Official Languages – English and Nauruan are both official but only English is written. English is widely understood, spoken, and used for most government and commercial purposes.
Currency – Australian dollar
Nauru is a 21 square kilometres (8 sq mi) oval-shaped island in the southwestern Pacific Ocean, 42 kilometres (26 mi) south of the Equator. The island is surrounded by a coral reef, which is exposed at low tide and dotted with pinnacles. The presence of the reef has prevented the establishment of a seaport, although channels in the reef allow small boats access to the island. A fertile coastal strip 150 to 300 metres (490 to 980 ft) wide lies inland from the beach.
Coral cliffs surround Nauru’s central plateau. The highest point of the plateau, called the Command Ridge, is 71 metres (233 ft) above sea level. The only fertile areas on Nauru are on the narrow coastal belt, where coconut palms flourish. The land surrounding Buada Lagoon supports bananas, pineapples, vegetables, pandanus trees, and indigenous hardwoods such as the tomano tree.
Nauru and seven other tuna-rich Pacific Island States are Parties to the Nauru Agreement (PNA). PNA countries are increasingly working together as a bloc with the aim of extracting more value from their fisheries resources and to ensure that fish stocks are sustainably managed by restricting access.
Nauru’s climate is hot and very humid year-round because of its proximity to the equator and the ocean. Nauru is hit by monsoon rains between November and February, but does not typically experience cyclones. Annual rainfall is highly variable and is influenced by the El Niño-Southern Oscillation, with several significant recorded droughts.
The temperature on Nauru ranges between 26 °C (79 °F) and 35 °C (95 °F) during the day and between 22 °C (72 °F) and 34 °C (93 °F) at night. As an island, Nauru is vulnerable to climate and sea level change. Nauru is the seventh most global warming threatened nation due to flooding. At least 80 per cent of the land of Nauru is well elevated, but this area will be uninhabitable until the phosphate mining rehabilitation programme is implemented.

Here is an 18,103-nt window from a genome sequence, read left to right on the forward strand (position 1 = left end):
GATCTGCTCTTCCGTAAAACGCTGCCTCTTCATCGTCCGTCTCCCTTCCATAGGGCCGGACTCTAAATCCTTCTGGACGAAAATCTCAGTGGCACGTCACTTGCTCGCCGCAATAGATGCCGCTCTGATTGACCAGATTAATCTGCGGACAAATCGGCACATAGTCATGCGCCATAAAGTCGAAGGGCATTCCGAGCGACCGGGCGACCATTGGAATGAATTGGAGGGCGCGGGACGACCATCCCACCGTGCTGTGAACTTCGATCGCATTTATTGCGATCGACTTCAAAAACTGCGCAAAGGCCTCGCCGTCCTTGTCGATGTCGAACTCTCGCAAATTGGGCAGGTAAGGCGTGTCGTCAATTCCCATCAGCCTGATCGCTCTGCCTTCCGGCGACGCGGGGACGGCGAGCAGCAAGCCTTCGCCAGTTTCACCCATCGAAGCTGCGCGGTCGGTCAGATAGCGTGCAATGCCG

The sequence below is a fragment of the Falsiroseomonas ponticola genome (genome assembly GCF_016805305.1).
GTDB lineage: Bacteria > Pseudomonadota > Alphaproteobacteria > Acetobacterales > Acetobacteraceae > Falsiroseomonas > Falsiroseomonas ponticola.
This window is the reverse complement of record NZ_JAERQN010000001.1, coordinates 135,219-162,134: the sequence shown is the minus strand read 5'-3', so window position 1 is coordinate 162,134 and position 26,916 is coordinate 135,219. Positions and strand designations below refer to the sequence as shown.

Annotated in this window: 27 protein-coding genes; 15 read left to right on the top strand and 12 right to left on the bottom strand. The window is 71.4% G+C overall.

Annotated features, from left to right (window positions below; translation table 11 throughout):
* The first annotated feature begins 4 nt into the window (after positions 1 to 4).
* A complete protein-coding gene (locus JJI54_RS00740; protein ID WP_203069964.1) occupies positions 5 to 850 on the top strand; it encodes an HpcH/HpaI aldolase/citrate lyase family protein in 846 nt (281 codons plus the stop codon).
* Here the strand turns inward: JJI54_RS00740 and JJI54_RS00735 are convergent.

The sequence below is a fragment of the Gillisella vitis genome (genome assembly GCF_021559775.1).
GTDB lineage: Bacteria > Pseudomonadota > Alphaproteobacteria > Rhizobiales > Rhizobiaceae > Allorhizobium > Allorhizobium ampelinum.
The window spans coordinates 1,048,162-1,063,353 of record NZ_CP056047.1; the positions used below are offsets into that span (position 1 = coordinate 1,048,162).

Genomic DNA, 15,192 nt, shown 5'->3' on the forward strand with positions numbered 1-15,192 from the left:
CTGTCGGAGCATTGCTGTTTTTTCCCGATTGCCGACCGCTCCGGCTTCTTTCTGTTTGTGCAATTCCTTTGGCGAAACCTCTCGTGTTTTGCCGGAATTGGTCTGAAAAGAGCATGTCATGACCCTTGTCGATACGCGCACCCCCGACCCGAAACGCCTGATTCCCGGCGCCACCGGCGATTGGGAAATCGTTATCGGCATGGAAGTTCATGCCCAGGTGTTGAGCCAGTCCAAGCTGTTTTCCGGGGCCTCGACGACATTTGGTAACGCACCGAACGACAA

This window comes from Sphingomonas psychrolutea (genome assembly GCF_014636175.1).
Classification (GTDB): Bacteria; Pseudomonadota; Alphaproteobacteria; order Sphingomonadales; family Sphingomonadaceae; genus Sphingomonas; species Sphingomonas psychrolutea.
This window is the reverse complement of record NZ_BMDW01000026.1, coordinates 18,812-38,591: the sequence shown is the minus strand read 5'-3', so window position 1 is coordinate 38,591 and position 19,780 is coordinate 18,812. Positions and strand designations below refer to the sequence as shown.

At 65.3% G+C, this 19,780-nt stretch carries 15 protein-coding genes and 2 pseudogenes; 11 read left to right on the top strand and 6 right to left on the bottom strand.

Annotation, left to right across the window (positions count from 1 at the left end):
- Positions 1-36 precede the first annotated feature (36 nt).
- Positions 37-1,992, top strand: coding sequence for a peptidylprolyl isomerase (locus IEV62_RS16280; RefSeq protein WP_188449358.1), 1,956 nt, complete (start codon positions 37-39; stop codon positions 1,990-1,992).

President of New Caledonia
GDP (2010) – XPF 812 billion
GDP per capita (2010) – XPF 3.3 million
Real GDP growth 2010) – 3.7%
Exports (FOB)(2011) – XPF 122 billlion (NZ$1.6 billion approx)
Imports (CIF) (2011) – XPF 317 billion (NZ$4.3 billion approx)
New Caledonia has one of the largest economies in the Pacific Island region, boasting a slightly higher GDP per capita than New Zealand.
Official Name: New Caledonia
Land Area: 19,103 sq km
Population: 245,580 (August 2009 census)
Capital City: Nouméa
Religion: Catholic, Protestant, Muslim
Language: French; 33 Melanesian languages also exist, although some are rarely spoken
Currency: French Pacific Franc (CFP or XPF)
Exchange Rate: XPF 73.44= NZ$1 (June 2012)
EEZ: 1.45 million sq km
New Caledonia is part of Zealandia, a fragment of the ancient Gondwana super-continent. Zealandia separated from Australia 60–85 million years ago. It is speculated that New Caledonia separated from Australia roughly 65 million years ago, subsequently drifting in a north-easterly direction, reaching its present position about 50 million years ago.